Author Archives: lianag

Graceland: Dialect

“If you look at de package, you will see dat de expiry date is December eighty-three. Dis is a new drug from de white people’s labs and plenty research done get into it. It is manufacture in Yugoslavia. In dat country dey call it narcotics and it is costing plenty money.” (pg. 9)

This quote, as well as many others of its kind throughout the first ten chapters, really stuck out to me as telling of what the author’s main purpose is with this novel. Not until now in the semester have we reached a novel that puts such a strong emphasis on dialect.

It was slightly present in The Dubliners, and the colloquialism in the British works were certainly different from what we use now, but Graceland gives us the first taste a a strong focus on dialect as indication of character development or culture exposure. Not only does the dialect say something about each character who uses it (i.e. their lack of education or full immersion into the culture), but it also reminds the reader of the culture about which we are reading. Oftentimes in this class I have gotten so lost in the plot and characters that I forget that we are in a world literature course that focuses on the different varieties of cities. This novel does not allow that, however, as we are constantly reminded of the circumstances under which this storyline takes place simply based on the dialect the author, and consequently the characters, use.

As of right now, I am quite fond of this change, as it achieves a level of interest from me that the other novels were unable to obtain. However, I can see myself getting annoyed at the disruptions later on in the novel as the use of dialectic language becomes tedious, as it has the potential to retract from the effect of the meaning behind these very important words. We will see as time passes whether or not this authorial decision will in fact prove to be a good choice!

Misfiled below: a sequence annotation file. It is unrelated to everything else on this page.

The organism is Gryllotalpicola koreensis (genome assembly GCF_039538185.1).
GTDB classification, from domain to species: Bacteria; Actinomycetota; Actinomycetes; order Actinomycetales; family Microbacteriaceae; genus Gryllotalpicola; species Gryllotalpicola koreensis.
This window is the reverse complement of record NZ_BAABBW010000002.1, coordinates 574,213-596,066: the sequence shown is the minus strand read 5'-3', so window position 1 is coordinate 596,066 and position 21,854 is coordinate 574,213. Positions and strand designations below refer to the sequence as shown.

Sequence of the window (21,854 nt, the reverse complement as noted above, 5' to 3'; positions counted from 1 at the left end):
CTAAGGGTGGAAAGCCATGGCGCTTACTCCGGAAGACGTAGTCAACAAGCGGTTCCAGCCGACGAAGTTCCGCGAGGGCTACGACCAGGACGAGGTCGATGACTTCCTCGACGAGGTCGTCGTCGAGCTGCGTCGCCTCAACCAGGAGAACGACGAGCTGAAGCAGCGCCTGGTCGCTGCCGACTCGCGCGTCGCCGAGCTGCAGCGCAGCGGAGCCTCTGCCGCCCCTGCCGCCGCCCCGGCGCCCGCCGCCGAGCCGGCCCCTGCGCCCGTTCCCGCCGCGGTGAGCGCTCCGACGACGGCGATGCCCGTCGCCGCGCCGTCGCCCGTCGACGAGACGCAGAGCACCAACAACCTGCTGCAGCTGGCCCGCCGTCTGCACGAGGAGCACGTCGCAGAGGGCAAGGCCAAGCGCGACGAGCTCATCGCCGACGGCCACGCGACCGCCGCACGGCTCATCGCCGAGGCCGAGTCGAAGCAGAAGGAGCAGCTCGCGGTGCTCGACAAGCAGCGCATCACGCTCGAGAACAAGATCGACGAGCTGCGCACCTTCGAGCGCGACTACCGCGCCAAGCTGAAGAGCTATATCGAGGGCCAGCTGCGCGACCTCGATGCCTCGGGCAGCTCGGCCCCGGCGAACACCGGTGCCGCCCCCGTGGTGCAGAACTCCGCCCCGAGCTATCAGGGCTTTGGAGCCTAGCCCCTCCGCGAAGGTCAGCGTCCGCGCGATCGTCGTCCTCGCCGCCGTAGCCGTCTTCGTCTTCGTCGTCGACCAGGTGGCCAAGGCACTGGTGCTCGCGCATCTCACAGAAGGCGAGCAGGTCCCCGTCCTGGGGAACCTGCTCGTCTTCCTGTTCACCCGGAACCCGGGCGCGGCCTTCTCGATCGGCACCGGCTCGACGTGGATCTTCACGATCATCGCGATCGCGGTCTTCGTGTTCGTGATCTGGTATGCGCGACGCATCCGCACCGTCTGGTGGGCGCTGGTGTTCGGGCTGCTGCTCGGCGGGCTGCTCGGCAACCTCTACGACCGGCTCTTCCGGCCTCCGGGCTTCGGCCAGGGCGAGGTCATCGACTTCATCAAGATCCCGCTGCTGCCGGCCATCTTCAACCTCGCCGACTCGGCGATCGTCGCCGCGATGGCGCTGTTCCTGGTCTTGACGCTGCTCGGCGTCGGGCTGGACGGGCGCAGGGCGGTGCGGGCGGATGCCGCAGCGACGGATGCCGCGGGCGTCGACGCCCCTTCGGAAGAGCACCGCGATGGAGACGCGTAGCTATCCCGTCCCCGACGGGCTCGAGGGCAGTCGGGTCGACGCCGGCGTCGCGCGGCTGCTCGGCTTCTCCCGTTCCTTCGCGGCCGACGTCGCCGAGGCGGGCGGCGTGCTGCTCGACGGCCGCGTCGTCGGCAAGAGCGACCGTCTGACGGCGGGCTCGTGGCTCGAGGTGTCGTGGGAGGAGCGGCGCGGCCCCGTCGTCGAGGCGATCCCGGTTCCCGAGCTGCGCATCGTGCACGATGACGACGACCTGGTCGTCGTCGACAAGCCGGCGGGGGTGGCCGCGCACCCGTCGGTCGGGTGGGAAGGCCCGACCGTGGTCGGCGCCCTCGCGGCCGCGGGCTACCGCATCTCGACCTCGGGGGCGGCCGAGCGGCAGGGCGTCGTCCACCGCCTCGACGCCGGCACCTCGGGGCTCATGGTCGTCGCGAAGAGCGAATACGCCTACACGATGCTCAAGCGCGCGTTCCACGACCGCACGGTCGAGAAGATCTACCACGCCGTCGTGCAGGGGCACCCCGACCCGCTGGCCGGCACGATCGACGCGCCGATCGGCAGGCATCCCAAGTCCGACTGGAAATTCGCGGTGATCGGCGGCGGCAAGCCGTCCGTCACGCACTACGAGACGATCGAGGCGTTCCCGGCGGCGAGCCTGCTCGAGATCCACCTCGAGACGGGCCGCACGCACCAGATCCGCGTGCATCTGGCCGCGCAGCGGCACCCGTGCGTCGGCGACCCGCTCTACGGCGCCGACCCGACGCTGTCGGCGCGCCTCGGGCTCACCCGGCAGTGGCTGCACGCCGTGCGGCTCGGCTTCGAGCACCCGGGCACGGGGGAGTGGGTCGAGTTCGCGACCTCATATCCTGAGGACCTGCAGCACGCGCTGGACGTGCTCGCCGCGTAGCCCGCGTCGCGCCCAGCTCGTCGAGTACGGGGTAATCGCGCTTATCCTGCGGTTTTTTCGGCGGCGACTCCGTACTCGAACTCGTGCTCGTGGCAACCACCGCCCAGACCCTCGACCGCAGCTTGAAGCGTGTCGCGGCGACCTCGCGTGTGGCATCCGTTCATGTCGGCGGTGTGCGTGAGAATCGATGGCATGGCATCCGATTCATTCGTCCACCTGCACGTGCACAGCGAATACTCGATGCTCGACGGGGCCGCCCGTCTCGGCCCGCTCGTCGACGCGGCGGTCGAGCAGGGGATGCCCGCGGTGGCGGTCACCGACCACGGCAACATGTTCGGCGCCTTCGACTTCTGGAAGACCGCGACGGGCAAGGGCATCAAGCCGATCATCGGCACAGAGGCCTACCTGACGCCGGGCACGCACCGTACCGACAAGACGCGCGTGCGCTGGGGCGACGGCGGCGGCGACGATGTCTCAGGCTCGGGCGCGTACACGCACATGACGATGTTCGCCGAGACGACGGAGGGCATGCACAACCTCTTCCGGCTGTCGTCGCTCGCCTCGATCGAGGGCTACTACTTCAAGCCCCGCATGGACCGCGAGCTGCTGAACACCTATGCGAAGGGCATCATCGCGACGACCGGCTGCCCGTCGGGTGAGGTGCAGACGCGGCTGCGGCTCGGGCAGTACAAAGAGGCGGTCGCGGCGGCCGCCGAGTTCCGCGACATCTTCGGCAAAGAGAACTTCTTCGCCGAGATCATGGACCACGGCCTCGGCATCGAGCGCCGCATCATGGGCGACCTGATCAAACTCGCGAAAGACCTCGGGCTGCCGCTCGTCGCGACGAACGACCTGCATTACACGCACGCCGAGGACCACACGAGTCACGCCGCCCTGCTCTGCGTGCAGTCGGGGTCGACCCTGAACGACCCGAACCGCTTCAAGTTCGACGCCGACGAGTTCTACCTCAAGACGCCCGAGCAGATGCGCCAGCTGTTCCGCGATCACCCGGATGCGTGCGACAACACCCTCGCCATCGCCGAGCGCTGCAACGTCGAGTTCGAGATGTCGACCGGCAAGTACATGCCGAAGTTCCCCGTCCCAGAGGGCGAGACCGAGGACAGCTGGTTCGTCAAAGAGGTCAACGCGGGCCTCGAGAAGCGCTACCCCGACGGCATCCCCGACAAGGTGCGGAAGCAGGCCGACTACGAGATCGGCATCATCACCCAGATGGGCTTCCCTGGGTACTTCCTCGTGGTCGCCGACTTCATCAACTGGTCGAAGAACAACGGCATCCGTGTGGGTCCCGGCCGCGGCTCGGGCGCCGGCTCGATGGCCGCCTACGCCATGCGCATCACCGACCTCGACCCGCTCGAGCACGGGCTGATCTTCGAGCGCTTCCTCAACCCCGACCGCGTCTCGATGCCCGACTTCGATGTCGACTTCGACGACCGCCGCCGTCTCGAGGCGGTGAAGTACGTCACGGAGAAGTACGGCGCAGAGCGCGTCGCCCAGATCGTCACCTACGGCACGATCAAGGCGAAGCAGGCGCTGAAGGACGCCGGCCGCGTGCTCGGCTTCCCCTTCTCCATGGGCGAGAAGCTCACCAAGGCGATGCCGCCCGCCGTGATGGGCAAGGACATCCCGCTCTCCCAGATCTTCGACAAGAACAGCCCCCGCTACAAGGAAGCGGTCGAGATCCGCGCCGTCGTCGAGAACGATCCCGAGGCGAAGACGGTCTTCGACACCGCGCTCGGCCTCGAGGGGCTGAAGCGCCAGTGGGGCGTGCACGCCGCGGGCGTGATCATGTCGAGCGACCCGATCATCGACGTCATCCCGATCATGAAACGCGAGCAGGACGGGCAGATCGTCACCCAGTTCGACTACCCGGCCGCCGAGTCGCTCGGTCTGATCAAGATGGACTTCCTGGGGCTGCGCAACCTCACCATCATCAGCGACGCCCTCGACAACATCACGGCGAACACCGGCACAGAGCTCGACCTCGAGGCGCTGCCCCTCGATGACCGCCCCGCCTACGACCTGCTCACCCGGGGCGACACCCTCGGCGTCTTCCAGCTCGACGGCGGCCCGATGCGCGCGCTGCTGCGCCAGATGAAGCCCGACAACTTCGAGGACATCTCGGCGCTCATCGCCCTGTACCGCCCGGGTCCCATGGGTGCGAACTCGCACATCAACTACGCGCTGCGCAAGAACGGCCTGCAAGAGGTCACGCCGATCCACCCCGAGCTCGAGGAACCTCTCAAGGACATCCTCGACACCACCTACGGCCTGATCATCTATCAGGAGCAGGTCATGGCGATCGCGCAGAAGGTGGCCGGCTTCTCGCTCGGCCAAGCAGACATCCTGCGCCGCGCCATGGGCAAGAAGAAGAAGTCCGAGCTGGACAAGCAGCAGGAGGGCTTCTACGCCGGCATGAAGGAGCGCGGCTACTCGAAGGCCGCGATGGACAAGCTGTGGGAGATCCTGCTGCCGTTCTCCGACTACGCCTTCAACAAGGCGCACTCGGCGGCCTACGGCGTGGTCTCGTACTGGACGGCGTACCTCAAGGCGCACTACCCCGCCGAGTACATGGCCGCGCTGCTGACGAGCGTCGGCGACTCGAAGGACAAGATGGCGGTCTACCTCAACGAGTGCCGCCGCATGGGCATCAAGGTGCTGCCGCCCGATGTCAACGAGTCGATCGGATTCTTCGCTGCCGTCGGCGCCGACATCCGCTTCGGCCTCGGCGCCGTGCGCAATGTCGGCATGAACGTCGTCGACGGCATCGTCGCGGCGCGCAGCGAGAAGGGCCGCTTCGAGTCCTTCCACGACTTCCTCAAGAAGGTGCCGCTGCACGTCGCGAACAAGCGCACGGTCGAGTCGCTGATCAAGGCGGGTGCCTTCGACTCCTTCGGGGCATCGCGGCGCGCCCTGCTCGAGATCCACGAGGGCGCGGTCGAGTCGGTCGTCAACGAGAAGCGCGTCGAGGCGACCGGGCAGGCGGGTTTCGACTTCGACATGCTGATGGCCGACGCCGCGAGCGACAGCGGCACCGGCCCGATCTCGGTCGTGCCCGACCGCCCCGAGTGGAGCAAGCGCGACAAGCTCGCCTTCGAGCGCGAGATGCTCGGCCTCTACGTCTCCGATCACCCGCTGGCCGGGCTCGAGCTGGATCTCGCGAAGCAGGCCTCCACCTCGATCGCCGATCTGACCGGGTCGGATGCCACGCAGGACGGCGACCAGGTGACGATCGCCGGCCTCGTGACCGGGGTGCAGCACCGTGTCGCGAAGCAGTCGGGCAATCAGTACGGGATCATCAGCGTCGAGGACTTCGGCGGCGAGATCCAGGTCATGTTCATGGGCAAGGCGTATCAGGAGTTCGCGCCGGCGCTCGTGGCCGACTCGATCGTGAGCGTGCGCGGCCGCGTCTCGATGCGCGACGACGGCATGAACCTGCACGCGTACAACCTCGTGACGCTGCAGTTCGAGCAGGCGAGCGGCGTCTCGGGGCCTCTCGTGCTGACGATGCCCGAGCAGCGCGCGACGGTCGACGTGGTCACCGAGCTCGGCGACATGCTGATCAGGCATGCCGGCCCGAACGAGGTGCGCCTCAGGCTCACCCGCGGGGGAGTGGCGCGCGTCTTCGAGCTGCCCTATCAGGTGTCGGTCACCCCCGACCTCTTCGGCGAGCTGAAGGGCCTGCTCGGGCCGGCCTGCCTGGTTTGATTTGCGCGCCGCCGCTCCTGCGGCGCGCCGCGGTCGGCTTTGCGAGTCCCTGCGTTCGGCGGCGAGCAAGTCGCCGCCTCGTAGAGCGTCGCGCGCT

Midnight’s Children

“All games have morals; and the game of Snakes and Ladders captures, as no other activity can hope to do, the eternal truth that for every ladder you climb, a snake is waiting just around the corner; and for every snake, a ladder will compensate.” (160)

I feel as though this quote really encapsulates this story up to this point. It’s almost like the concept that “every action has an equal and opposite reaction.” The fate of these characters seems to be so rocky throughout the story, never settling on one outcome—positive or negative. This observation, coming to the conclusion that there is no concrete end as good or bad, reflects on the character’s idea of life. This epiphany comes at a crucial time in the story, as he is developing his ideology and truly delving for the first time into how he views existence. For example, there appears a negative in that Aadam and Reverend Mother have to come live with them, but a positive when Saleem finds that he is the cause of his mother’s good fortune at the racetrack. Though a lot of positive occurrences happen throughout this novel, there are also just as many negative counterparts.

Additionally, this board game says a lot about the snake imagery used in this novel, possibly defying the blatant opposition between good and evil. They move into the house of a man who studies snakes, thus introducing this symbol into the story. In the Bible, for example, a snake tempts Eve to defy God and eat an apple from against his wishes. Traditionally, good and evil, like Snakes and Ladders, are seen as opposing and separate forces. In reality, however, these so-called obvious classifications become confused, and the distinction between them becomes ambiguous as shown throughout this novel. The idea that Dr. Schaapsteker could save Saleem’s life with snake poison represents the concept that the line separating good and evil is never as clear as one might initially think.